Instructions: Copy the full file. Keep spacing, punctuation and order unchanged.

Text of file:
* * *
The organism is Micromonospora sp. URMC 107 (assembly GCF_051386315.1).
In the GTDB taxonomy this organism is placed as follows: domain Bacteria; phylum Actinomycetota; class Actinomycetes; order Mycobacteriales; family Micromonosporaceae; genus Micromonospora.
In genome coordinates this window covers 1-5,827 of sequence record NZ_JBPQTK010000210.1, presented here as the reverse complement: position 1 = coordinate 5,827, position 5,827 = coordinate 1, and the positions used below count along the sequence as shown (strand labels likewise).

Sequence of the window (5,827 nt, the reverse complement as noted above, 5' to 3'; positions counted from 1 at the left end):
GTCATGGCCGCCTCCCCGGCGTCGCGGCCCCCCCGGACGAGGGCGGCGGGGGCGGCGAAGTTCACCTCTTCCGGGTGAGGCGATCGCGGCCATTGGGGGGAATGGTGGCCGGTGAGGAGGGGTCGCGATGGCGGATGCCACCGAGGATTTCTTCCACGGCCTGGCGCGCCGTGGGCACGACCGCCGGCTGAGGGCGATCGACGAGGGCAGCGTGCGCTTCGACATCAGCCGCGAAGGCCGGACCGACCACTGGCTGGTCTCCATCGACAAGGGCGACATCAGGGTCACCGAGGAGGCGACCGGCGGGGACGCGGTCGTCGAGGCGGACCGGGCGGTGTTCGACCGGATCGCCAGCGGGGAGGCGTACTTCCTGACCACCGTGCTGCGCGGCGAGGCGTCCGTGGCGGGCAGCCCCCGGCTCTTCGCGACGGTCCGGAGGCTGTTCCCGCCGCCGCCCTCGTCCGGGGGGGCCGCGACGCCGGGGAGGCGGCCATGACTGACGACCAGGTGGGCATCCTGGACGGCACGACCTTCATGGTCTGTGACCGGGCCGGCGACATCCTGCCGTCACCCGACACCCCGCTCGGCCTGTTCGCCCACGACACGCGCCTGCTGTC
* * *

The organism is Micromonospora sp. URMC 107 (assembly GCF_051386315.1).
In the GTDB taxonomy this organism is placed as follows: domain Bacteria; phylum Actinomycetota; class Actinomycetes; order Mycobacteriales; family Micromonosporaceae; genus Micromonospora.
In genome coordinates this window covers 1-5,827 of sequence record NZ_JBPQTK010000210.1, presented here as the reverse complement: position 1 = coordinate 5,827, position 5,827 = coordinate 1, and the positions used below count along the sequence as shown (strand labels likewise).

Sequence of the window (5,827 nt, the reverse complement as noted above, 5' to 3'; positions counted from 1 at the left end):
GTCATGGCCGCCTCCCCGGCGTCGCGGCCCCCCCGGACGAGGGCGGCGGGGGCGGCGAAGTTCACCTCTTCCGGGTGAGGCGATCGCGGCCATTGGGGGGAATGGTGGCCGGTGAGGAGGGGTCGCGATGGCGGATGCCACCGAGGATTTCTTCCACGGCCTGGCGCGCCGTGGGCACGACCGCCGGCTGAGGGCGATCGACGAGGGCAGCGTGCGCTTCGACATCAGCCGCGAAGGCCGGACCGACCACTGGCTGGTCTCCATCGACAAGGGCGACATCAGGGTCACCGAGGAGGCGACCGGCGGGGACGCGGTCGTCGAGGCGGACCGGGCGGTGTTCGACCGGATCGCCAGCGGGGAGGCGTACTTCCTGACCACCGTGCTGCGCGGCGAGGCGTCCGTGGCGGGCAGCCCCCGGCTCTTCGCGACGGTCCGGAGGCTGTTCCCGCCGCCGCCCTCGTCCGGGGGGGCCGCGACGCCGGGGAGGCGGCCATGACTGACGACCAGGTGGGCATCCTGGACGGCACGACCTTCATGGTCTGTGACCGGGCCGGCGACATCCTGCCGTCACCCGACACCCCGCTCGGCCTGTTCGCCCACGACACGCGCCTGCTGTC